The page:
After months of research I ended up with a Anker 15 watt solar system, it was only $60 but the reviews said it was very durable, and so well made that it only one of a few that can charge in cloudy conditions.  It also charges faster than most others, most take about 12 to 16 hours to charge a phone from dead, this one takes 8 hours, but I charge my storage battery instead than charge my phone off of the storage battery.  The Anker is not waterproof but it can withstand minor mist type conditions; plus it weighs 14 ounces so it's lightweight as well.  They don't make that particular model anymore but they have something they call the 15 watt dual, which looks exactly like mine so not sure what they changed vs mine.

So the way I use it is I use small bungee cords to strap down my tent to the top of the rack, then I use a spider web bungee thingy to hold down the solar panel on top of the tent while riding if I need it to charge up a battery while I ride.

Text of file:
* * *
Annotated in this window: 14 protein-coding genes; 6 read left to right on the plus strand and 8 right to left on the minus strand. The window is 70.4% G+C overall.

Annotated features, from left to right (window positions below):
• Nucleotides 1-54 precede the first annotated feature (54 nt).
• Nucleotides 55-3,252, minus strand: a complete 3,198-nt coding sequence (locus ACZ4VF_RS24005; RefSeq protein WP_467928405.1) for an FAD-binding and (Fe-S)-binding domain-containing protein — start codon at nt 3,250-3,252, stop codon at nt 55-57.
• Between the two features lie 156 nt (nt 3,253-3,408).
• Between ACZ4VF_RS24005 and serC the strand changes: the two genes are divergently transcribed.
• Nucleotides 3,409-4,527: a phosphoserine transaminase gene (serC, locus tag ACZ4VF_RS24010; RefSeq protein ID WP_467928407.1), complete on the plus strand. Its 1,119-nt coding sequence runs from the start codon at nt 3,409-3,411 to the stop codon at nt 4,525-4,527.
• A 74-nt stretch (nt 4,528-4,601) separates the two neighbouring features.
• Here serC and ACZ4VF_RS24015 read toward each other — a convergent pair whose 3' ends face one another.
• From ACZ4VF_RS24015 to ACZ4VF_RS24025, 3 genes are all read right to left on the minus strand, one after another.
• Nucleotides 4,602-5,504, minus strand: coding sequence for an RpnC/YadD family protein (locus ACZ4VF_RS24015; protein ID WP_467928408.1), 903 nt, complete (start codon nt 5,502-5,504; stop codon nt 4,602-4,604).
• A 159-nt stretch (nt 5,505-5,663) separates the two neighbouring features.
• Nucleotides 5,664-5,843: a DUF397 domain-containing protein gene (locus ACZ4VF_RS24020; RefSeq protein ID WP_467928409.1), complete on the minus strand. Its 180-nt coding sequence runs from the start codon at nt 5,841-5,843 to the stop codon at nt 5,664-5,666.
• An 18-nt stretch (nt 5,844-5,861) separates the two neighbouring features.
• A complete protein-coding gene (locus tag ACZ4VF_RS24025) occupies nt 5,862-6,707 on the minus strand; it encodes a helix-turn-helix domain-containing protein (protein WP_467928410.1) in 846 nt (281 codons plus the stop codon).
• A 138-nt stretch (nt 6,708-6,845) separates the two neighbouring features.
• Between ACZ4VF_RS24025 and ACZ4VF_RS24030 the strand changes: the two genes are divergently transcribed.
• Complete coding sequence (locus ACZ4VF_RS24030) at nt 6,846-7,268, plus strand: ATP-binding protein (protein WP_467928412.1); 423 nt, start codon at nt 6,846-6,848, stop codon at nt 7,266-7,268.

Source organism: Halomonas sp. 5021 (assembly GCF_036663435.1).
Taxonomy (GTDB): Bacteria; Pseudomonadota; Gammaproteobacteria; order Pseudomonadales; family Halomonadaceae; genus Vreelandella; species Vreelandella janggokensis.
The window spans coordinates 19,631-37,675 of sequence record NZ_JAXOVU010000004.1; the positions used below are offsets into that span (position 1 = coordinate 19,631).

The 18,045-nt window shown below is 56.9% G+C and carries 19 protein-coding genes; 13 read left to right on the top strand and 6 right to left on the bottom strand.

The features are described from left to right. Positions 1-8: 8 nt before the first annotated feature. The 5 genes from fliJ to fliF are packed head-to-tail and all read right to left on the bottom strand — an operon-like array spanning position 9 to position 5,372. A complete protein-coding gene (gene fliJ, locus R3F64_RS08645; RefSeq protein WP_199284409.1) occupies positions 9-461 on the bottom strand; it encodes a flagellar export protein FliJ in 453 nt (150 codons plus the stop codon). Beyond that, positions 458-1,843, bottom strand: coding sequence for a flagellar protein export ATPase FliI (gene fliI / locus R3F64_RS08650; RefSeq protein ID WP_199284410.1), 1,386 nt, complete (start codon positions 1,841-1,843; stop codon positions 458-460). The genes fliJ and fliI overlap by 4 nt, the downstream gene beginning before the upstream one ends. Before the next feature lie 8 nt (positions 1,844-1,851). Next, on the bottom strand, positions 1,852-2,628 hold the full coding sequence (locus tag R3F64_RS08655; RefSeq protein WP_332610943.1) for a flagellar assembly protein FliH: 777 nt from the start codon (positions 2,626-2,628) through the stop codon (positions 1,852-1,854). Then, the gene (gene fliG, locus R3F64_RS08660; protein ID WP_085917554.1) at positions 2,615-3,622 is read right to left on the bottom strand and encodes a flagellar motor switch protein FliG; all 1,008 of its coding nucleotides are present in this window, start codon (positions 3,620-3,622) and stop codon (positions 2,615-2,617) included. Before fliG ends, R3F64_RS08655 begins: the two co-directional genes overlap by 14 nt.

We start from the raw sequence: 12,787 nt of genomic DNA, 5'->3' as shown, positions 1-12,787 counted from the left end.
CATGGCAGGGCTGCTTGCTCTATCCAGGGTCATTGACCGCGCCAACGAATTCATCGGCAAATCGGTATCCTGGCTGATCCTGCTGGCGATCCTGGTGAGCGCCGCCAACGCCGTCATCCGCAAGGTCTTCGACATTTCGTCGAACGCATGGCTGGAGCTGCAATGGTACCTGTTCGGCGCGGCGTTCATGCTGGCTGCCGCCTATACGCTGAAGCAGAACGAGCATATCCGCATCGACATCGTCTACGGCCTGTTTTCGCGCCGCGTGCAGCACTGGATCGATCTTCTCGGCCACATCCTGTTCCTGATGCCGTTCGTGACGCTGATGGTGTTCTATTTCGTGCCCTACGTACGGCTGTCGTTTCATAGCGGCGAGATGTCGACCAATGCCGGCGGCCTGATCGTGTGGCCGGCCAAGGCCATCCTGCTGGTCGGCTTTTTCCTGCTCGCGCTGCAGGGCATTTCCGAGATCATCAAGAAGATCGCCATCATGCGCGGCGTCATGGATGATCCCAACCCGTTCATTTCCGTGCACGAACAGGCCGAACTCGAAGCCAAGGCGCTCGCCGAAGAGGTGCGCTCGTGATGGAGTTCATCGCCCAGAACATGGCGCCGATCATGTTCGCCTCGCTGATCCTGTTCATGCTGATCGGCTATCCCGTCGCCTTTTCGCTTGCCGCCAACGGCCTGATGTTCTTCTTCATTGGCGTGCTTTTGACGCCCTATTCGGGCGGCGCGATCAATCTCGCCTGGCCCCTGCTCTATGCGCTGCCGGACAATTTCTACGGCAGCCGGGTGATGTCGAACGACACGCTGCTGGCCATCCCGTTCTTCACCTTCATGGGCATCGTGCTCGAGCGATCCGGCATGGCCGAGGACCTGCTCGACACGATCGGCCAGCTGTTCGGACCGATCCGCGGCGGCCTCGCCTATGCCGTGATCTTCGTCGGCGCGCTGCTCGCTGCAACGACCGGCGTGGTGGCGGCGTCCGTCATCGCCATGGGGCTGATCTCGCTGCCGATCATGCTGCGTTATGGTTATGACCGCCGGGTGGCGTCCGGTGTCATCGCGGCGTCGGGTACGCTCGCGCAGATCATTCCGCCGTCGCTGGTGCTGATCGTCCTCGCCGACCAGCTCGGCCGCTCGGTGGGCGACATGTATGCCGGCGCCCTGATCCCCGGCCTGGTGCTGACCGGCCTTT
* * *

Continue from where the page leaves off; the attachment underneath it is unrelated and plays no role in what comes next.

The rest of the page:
Anyway just an alternative way of keeping stuff charged if you don't want to spend the money for a dynamo or don't need a dynamo to run your lights through the night.
Title: Re: Dynamo - What are you using for a light?
Post by: rmball28 on April 12, 2020, 07:38:07 pm
I have dynamo's on 3 bikes that I use for commuting in the dark some mornings.  One is a lumotec fly which I like quite a bit antd the other two are cheap ebay led lights which also run off the dynamo.  The Lumotec is quite nice and it has a standlight (capacitor which keeps it on for a while when you stop).  The ebay lights are also very adequate (and much cheaper) but they don't have standlights.  I would buy the generic ebay lights again.